DENVER (CBS4) – U.S. Attorney General Jeff Sessions has scrapped Obama administration guidelines on prosecution of marijuana-related cases.
He is now leaving it up to each individual attorney general.
That is likely to mean no change in Colorado to past practices of going after drug cartels and other serious crimes rather than dispensaries, grows, and use legalized under state law.
Reversing course on marijuana could send a freeze through the economy and to small businesses.
There was no panic at Tru Cannabis next to Mile High Stadium.
“I think it’s better than popping pills all day,” one female buyer told CBS4 investigator Rick Sallinger.
Denver based Blue Line Protection Group provides armored vehicle transport and security for marijuana dispensaries.
The company never touches the drug, but because the industry is isolated from traditional banking Blue Line has found a lucrative revenue stream due primarily to the Cole Memorandum advising the Department of Justice to deprioritize marijuana enforcement.
“It’s allowed us to flourish and grow and look at how we can legitimize and transparent this business,” says Ricky Bennett at Blue Line.
The company started three years ago with only six employees. They now employ more than 100 people and are staring at a potential gold rush of opportunity as more states, including California, sell recreational marijuana.
However, if federal prosecutors follow through on threats to treat marijuana as a priority, Blue Line’s plans will suffer.
“If you had a definitive decision (from the DOJ) then, of course,” says Bennett.
Bruce Nassau, who is the board chairman of the Marijuana Industry Group in Colorado, expects maybe a slowdown in marijuana business growth elsewhere, but not a shut down here.
“I think the State of Colorado and others have proven we do not have rioting in the streets. The cartels have not taken over,” he said.
In a statement, the U.S. Attorney for Colorado Bob Troyer indicates no significant change, saying “Prosecuting those who create the greatest safety threats to our communities around the state.”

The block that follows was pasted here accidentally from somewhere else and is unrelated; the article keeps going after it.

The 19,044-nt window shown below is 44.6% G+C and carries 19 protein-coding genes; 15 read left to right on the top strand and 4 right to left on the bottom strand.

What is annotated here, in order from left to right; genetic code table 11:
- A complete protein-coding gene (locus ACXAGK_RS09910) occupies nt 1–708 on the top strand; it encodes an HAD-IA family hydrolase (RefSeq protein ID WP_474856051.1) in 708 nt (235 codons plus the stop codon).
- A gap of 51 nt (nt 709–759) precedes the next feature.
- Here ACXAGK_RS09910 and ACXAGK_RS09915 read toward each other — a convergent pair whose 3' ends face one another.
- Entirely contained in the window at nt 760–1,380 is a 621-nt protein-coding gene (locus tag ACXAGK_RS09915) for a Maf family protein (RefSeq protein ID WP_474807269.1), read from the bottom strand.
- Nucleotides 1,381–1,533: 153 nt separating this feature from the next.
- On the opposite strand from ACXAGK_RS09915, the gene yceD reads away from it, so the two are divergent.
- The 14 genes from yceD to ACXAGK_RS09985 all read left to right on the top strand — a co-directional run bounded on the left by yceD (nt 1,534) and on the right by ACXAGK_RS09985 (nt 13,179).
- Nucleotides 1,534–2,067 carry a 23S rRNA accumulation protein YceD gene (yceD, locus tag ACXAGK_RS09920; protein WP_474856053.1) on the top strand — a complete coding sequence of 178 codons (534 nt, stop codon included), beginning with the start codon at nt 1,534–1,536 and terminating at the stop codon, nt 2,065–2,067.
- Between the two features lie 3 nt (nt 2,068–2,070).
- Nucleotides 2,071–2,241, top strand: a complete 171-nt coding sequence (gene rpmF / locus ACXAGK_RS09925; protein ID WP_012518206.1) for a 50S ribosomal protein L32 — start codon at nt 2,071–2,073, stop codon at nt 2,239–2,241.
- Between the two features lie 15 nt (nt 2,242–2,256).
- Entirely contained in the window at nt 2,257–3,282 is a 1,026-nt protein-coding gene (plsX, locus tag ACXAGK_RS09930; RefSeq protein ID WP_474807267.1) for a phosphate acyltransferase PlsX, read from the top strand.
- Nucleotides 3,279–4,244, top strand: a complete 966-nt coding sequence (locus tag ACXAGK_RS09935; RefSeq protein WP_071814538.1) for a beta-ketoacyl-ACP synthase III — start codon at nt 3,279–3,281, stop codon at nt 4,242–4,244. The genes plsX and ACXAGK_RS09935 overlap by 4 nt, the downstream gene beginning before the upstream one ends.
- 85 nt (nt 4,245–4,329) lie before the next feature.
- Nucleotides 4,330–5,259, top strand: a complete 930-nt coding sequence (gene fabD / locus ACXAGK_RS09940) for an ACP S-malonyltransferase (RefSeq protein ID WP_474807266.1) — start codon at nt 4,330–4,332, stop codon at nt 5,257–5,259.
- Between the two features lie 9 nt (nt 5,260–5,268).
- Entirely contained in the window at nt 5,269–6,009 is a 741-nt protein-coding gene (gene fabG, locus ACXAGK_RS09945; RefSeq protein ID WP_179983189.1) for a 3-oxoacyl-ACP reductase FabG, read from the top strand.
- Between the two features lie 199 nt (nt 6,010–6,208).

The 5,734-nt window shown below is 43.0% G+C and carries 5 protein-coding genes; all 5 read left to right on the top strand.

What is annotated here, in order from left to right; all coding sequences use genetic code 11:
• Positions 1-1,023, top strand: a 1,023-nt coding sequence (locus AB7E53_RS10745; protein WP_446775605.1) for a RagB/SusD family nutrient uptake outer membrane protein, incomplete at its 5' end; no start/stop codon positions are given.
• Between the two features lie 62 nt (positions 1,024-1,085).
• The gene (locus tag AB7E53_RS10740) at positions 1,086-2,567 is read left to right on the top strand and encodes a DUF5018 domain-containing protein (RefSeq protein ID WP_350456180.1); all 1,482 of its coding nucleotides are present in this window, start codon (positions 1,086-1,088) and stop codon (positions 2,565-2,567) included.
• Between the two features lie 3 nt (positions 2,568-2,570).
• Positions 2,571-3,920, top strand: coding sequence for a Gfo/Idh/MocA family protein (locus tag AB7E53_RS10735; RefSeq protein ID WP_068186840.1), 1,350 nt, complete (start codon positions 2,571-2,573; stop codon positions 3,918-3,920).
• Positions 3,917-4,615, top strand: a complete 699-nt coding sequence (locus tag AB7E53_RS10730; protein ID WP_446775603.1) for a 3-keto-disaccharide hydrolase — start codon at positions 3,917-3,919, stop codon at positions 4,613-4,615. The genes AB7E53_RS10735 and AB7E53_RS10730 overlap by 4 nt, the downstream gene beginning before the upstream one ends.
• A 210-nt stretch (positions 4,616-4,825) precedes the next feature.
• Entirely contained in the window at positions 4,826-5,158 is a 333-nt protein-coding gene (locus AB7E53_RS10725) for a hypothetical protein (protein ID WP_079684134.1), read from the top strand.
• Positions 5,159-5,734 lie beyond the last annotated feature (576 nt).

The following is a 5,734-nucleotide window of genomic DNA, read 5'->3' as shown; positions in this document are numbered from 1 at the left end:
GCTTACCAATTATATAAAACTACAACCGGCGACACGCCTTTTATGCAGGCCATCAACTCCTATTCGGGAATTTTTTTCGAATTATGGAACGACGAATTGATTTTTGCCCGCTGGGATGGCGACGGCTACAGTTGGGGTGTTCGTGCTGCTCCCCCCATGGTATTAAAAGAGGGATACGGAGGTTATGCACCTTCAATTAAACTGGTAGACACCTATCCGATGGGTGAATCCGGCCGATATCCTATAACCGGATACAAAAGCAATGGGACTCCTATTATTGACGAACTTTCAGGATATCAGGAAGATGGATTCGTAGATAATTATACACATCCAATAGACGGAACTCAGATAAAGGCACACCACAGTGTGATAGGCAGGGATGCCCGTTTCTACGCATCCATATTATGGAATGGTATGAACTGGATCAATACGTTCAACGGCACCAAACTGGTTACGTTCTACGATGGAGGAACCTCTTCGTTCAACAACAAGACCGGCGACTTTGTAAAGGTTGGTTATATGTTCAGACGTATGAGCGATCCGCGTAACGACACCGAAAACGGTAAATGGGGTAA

Gov. John Hickenlooper did not seem overly concerned.
“They are not going to take away resources from higher magnitude crimes to address some pot dispensary on South Broadway,” he told reporters at a news conference.
Nevertheless, marijuana, while legal under state of Colorado law, remains in the same class as heroin under federal law.
One woman buying pot asked CBS4, “How many people have died from marijuana versus how many people die every single day from heroin.”
Democrats and Republicans were outraged by the announcement, none more vocally than Republican Sen. Cory Gardner who said then-Sen. Jeff Sessions assured him the Trump Administration would not touch marijuana policy before being confirmed as Attorney General.
“Many of us on the Hill were told before the confirmation what we had continued to believe the last year… and without any dialogue with Congress they completely reversed,” said Gardner.
Gardner said he would hold Sessions to his word in a standoff that could slow the already lethargic pace of getting Trump nominees confirmed.
“I will be putting a hold on every single nomination to the DOJ until AG Sessions lives up to the commitment he made to me before he was confirmed,” said Gardner.
Troyer issued the following statement regarding marijuana prosecutions:
“Today the Attorney General rescinded the Cole Memo on marijuana prosecutions, and directed that federal marijuana prosecution decisions be governed by the same principles that have long governed all of our prosecution decisions. The United States Attorney’s Office in Colorado has already been guided by these principles in marijuana prosecutions — focusing in particular on identifying and prosecuting those who create the greatest safety threats to our communities around the state. We will, consistent with the Attorney General’s latest guidance, continue to take this approach in all of our work with our law enforcement partners throughout Colorado.”